A leading medium-sized manufacturer of specialized electronic devices
The company had experienced steady growth over its long history. Its organizational structure was based on traditional functional areas, e.g., manufacturing, engineering, finance, sales, marketing, etc.
About 1½ years prior to engaging Frontier Associates (FAI), two senior executives had attended a conference at which the benefits of a team operation were extolled. Upon their return, the two executives convinced the other senior executives to convert the company’s organization structure from the existing functional orientation to one based on product line teams.
During the first six months after this new structure was implemented, sales and profit increased at a much faster pace than ever before. However, after the first six months, both sales and profit began to level off, and then began to fall. All efforts to halt this decline had failed, including exhorting the teams to do better and threatening team members with replacement by others.
We conducted interviews with about 21 employees, representing a variety of functional areas and levels throughout the company. It quickly became clear that High Tech Enterprises had never implemented real teams, but rather had six separate pseudo-teams .
When the team-based structure was first implemented, people believed what they were told and operated the teams with a high sense of ownership and excitement. As a result, there was a great deal of innovation, creativity, and focus on getting the job done, with a consequent rise in sales and profits.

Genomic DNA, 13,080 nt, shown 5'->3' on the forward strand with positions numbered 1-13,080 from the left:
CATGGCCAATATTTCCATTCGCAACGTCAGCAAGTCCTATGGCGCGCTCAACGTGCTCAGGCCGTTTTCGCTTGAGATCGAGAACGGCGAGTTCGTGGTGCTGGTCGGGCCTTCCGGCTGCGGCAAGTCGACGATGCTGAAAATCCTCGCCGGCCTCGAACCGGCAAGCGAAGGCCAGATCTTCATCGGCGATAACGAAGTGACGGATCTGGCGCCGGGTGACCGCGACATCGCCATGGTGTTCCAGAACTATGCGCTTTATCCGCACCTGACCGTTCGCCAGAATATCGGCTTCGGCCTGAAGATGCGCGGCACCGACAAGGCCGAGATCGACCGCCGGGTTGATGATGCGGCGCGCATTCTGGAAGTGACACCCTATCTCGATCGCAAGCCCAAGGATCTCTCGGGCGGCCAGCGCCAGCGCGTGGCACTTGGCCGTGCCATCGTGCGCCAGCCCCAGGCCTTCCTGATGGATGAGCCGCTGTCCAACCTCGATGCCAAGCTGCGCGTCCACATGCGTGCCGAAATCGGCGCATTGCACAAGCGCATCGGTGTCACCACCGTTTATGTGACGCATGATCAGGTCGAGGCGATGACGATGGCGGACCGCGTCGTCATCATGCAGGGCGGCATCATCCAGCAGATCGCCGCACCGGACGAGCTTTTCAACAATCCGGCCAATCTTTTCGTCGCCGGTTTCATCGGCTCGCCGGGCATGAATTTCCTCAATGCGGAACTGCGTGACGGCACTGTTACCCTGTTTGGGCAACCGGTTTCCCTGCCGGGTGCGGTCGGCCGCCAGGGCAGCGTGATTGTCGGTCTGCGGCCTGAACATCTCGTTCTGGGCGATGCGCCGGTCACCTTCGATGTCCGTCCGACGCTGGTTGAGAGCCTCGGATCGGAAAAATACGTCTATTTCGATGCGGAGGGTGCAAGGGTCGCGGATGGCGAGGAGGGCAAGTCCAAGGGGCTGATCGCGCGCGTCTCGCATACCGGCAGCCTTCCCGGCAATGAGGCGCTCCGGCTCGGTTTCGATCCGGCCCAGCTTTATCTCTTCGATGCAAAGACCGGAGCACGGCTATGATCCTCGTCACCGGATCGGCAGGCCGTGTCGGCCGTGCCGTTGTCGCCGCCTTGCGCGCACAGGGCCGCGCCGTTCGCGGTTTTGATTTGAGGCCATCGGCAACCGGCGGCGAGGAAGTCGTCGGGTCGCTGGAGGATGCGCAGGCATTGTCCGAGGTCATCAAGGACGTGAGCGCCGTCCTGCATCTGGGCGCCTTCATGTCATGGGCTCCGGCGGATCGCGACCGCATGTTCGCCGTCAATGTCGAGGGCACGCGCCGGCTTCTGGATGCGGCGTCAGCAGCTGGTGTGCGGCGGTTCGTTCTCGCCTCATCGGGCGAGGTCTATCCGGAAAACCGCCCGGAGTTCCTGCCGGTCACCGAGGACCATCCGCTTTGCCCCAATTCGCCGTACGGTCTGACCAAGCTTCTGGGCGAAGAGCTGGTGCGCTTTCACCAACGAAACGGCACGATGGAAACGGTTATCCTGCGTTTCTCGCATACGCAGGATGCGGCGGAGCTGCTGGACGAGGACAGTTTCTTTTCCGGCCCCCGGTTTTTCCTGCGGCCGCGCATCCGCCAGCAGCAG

However, at the six month point, the teams began to realize that they really didn’t have the authority they thought (and had been told) they had been given. The company had not created, and thus was not benefiting, from creating real teams. Instead they had "pseudo-teams".
After explaining the above analysis, we made two recommendations:
1) That the senior executives be trained in the principles and techniques of teams, team-building, and team operation, and
2) At the end of the training workshop, that the leadership make a decision as to what organizational structure they were going to implement, and implement it, i.e., choose between really implementing the team-based structure or returning to the functionally-based structure they previously had.
In the end the vice-presidents were unwilling to give up their power, and so the product line teams were disbanded and the company returned to a functional structure. Having eliminated the additional overhead of the pseudo-teams, the company's sales and profits soon returned to the steady growth it had previously enjoyed, although not at the pace experienced when they had first converted to teams.